Helensvale, a residential suburb on the Gold Coast, is eight km inland from Hollywell and immediately south of Hope Island on the Coomera River.
The landscape was originally dotted with wetlands and crossed by the Coombabah and Salt Creeks. Each join the Coomera River, and Coombabah Creek passes through a large lake before doing so. The area was acquired by William White for grazing, one of several holdings under his control, including Beau Desert and Pimpama. The Coombabah grazing run was renamed Helensvale when White's son, Ernest, established it as a sugar plantation in partnership with Arthur Robinson. It is thought that the plantation was named after Ernest White's sister, Helena. Helensvale was a stopping place on the South Coast railway (1889-1964).
Helensvale's residential development began in 1974, planned as a Canberra-style suburb around a curving park and the Helensvale golf course. Substantial buffer space was provided along the Pacific Highway. A buffer on the other (eastern) side was subsequently disturbed by the Gold Coast railway (1996), but Helensvale was rewarded with a station. Numerous linear parks run like wheel spokes from the central reserve, putting most residents within a short distance of open space. A second golf course, Gold Coast Country Club, is in the south of Helensvale.
Helensvale primary school (1984) is near the middle of the suburb and other facilities are near the periphery - the high school (1990), Helensvale Shopping Plaza (1991), the community centre, bowling club, and a second shopping centre in the north west. The Plaza shopping centre on Sir John Overall Drive (named in honour of the ex-Canberra designer of the town) was later overshadowed by a Westfield drive-in centre near the railway station. It has about 160 outlets, including two discount department stores and three supermarkets. A bowls club and a community centre are also near Westfield.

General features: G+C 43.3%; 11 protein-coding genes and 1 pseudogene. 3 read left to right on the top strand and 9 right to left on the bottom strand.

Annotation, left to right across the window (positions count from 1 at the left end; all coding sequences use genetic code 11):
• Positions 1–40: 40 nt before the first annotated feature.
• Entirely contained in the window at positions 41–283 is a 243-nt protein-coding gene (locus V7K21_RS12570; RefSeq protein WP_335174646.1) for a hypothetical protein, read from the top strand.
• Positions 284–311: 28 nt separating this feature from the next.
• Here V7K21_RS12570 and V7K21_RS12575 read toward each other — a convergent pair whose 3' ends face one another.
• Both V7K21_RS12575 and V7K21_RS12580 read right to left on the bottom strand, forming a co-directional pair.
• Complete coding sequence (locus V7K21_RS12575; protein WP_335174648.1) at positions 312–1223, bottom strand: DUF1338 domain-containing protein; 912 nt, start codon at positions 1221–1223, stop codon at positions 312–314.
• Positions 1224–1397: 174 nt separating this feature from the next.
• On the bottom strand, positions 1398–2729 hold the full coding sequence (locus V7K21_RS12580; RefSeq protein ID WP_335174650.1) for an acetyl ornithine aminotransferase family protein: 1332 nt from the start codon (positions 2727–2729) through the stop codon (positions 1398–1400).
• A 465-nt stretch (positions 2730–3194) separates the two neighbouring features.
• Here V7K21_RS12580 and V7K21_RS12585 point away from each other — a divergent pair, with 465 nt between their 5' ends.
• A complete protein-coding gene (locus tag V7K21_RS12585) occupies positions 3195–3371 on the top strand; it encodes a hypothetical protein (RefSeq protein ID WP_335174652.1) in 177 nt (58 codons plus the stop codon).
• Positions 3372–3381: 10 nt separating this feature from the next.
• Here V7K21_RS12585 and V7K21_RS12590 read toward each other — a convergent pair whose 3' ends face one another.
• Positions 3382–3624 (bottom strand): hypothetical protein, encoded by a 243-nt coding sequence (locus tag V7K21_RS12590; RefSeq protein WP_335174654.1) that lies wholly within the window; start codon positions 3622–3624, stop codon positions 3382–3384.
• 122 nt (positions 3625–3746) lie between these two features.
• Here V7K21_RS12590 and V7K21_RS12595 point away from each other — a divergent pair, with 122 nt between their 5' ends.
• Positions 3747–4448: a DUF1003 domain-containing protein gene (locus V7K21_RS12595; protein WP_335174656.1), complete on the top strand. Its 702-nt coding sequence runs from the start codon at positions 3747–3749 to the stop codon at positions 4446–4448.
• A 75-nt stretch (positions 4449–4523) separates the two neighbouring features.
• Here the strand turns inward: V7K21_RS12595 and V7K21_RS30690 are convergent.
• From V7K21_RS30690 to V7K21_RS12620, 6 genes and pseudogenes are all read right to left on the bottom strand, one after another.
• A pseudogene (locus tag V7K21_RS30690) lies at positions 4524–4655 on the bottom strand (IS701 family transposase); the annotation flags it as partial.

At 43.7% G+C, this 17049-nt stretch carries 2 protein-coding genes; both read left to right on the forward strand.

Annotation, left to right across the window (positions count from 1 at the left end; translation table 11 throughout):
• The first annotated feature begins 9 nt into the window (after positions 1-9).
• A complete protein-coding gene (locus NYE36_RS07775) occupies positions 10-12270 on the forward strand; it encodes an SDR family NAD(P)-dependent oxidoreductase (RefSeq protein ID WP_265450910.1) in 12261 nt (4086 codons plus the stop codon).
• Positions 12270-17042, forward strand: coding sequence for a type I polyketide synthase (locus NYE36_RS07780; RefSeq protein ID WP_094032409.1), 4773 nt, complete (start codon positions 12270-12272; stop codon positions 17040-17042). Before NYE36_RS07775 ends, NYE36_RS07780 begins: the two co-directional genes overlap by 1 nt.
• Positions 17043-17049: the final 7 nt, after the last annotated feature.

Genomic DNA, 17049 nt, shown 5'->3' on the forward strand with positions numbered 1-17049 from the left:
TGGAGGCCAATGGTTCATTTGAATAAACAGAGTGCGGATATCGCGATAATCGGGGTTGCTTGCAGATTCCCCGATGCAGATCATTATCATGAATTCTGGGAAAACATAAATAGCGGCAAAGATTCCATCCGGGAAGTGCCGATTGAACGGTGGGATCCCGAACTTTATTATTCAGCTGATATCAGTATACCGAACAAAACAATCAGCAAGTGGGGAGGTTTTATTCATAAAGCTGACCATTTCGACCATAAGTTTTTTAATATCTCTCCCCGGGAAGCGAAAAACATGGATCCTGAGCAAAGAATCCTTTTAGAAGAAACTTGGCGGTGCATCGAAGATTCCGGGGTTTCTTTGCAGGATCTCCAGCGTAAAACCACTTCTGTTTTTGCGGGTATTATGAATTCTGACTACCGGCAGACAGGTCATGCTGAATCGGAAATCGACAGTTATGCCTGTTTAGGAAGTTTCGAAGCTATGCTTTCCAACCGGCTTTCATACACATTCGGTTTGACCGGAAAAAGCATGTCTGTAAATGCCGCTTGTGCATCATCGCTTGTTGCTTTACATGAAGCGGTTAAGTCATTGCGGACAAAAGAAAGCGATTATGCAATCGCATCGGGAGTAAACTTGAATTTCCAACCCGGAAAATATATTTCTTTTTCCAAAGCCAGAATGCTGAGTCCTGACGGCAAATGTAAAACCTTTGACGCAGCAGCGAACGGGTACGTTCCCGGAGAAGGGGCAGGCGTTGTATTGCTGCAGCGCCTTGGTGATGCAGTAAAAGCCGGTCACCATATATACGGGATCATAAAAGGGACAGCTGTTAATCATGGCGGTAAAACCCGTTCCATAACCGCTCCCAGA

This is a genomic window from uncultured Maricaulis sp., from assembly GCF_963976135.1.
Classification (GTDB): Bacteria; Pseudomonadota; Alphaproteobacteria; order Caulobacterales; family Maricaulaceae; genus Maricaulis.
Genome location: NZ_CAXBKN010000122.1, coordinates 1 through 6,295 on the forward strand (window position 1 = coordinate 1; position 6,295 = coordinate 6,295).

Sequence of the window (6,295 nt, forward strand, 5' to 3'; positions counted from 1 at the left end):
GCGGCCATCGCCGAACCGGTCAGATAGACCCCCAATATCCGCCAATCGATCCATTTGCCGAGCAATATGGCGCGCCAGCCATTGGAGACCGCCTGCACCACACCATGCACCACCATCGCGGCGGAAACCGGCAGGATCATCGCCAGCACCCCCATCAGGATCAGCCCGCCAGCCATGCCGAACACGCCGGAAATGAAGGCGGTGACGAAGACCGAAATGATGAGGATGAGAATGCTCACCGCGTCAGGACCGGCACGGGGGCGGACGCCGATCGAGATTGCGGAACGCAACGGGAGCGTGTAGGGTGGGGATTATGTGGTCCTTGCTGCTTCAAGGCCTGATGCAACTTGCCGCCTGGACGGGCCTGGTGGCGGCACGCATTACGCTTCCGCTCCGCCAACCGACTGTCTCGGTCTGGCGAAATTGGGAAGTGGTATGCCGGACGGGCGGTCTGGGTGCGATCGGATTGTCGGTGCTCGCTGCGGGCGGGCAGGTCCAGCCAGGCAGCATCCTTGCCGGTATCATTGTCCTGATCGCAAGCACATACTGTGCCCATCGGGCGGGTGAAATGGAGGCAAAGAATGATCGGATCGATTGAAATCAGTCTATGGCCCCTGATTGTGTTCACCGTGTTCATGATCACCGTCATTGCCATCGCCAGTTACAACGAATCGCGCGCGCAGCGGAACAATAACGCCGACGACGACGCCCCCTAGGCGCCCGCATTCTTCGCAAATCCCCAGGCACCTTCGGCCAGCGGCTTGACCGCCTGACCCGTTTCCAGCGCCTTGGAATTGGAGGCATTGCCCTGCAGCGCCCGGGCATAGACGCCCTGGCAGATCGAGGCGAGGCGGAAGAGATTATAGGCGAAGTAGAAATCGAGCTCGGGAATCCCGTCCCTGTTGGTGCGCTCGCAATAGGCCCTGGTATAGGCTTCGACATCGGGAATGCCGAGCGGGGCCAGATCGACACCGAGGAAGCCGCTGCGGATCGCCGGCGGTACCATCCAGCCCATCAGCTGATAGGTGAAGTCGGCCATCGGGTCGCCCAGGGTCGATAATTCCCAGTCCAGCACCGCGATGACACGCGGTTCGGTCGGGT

Although the centre of Helensvale approximates the location of the primary school, the town centre has been skewed to the south-east around the railway station and Westfield. The shopping centre is known as Westfield Helensvale and faces Town Centre Drive.
Helensvale's central reserve merges into the Coombabah Lake nature reserve which ends abruptly with a canal estate next to Saltwater Creek. The estate includes the Monterey Keys shopping centre. In 2003 Brisbane developer Vergepoint purchased Helensvale Plaza and the surrounding land and released a masterplan to develop the 4.7 hectare site over seven stages known as Helensvale Central and including residential, retail outlets and offices. The residential development was completed in 2009 with a 69 unit complex. Elsewhere houses have been built on middle-range estates, a few on luxurious golf-course frontages and a small number on rural/residential acreages. (The Gold Coast Country Club lies between the railway line and Coombabah Creek.)
Helensvale's unique parkland design and its relationship with Canberra, Australia's pre-eminent Garden-City, provide a point of contrast to its canal estate in the north and the many water-based suburbs elsewhere on the Gold Coast.
Helensvale's census populations have been:
Further growth is likely, as Helensvale is a vast suburb with potential for more residential development.